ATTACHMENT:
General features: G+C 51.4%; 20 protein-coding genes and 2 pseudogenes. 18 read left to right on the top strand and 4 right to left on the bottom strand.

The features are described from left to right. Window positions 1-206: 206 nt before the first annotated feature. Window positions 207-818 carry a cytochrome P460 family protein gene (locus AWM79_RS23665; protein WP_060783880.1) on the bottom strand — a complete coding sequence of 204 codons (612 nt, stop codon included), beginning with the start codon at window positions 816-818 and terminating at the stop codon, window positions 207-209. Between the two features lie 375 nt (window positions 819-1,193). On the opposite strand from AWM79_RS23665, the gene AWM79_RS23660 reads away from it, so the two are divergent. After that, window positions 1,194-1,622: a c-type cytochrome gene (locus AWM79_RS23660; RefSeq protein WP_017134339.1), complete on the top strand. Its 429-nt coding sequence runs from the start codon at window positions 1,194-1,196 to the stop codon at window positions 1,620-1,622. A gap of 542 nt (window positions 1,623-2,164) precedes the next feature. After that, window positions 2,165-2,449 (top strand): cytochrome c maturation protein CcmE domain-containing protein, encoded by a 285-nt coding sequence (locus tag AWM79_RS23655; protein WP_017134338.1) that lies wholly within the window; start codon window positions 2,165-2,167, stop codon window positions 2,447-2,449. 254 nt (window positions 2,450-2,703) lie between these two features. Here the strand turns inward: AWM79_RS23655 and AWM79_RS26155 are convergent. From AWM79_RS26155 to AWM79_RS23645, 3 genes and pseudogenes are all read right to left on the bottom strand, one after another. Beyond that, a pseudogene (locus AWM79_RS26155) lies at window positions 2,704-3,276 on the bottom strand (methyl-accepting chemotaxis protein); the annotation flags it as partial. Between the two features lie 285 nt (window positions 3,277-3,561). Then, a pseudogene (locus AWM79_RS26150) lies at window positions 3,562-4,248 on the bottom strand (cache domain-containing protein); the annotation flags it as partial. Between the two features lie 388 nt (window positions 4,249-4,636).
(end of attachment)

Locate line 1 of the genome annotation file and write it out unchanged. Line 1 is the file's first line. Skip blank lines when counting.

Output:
General features: G+C 51.4%; 20 protein-coding genes and 2 pseudogenes. 18 read left to right on the top strand and 4 right to left on the bottom strand.